The Department of Pathology and Cell Biology has a long and distinguished history. Its former members had significant roles in introducing new ideas to American medicine, including the techniques of pathology, the introduction of the germ theory of disease, and modern public health practices. The Department of Pathology itself has a history going back to the mid-19th Century. The Department of Anatomy has an even longer history, dating back to the founding of the College of Physicians and Surgeons (P&S) in 1767. The two departments merged in 2005 to form the Department of Pathology and Cell Biology.
The department's earliest known history begins with the first Chairman of Pathology at the College of Physicians and Surgeons, Dr. Alonzo Clark (1807-1887). Dr. Clark held the position of Chair of Practice from 1855-1883, then from 1875-1885 while also serving as acting Dean of P&S. Through his work, Dr. Clark was able to discontinue medical practices that were determined to be useless, like the practice of bleeding and giving mercurials, and a substitution of opium.
In later years, the position of Chair was held by Dr. T. Mitchell Prudden, who was a graduate of P&S and the first Chairman of the Pathology Department after it separated from the Department of Medicine in 1893. In 1878, after graduating from P&S, he went to Europe where he learned the new science of bacteriology, which he brought back to a laboratory funded by the P&S Alumni Association. After returning to Germany in 1885 to take Robert Koch’s course in microbiology, Dr. Prudden founded the first bacteriology course for medical students in New York and probably in America. In 1892, he was instrumental in introducing microbiology to the New York Board of Health to screen for cholera and diphtheria. Dr. Prudden was one of the great influences behind the formation of a National Bureau of Health.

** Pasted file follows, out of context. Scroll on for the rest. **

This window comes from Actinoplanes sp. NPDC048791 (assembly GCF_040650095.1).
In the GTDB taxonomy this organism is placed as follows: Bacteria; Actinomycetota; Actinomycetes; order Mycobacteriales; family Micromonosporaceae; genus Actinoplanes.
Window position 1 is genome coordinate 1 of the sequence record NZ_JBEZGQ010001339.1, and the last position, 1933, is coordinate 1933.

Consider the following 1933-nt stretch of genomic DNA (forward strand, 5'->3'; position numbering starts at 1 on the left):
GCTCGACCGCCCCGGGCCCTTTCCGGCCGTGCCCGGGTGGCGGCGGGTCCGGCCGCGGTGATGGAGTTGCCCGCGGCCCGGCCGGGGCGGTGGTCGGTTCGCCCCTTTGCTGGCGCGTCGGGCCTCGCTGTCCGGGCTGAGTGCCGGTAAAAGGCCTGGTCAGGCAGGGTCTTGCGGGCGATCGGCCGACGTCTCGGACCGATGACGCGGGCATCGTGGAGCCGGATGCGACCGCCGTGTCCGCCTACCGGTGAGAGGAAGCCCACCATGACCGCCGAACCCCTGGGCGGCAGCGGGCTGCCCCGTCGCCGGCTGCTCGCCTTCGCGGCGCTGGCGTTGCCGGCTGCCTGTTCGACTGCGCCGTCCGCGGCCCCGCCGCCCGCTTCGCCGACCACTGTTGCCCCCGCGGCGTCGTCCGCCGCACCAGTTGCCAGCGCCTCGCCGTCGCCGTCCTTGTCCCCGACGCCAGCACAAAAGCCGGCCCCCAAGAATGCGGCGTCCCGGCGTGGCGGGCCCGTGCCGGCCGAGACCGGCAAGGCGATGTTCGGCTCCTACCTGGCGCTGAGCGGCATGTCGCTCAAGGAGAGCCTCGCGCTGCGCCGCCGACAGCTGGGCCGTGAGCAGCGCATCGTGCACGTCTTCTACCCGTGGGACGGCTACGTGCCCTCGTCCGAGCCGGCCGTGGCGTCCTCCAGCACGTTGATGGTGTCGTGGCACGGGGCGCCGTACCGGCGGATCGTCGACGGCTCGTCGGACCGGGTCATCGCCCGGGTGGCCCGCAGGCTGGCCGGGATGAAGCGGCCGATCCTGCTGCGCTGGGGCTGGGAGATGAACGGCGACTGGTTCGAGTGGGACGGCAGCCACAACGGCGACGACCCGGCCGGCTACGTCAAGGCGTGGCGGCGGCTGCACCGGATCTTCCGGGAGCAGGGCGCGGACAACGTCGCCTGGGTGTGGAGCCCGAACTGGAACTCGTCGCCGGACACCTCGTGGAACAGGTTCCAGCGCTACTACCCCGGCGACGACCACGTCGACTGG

Moving ahead to the 20th century, Dr. Arthur Purdy Stout was the head of Surgical Pathology at P&S from 1928-1951. He was an expert in the diagnosis of tumors, particularly of the peripheral nervous system, but his greatest contribution was in the development of surgical pathology as an essential part of both pathology and surgery. Dr. Stout understood the importance of histopathology in the classification of disease and used this knowledge to link clinical presentation to patient outcomes. These insights led to observations that form the basis of modern surgical pathology.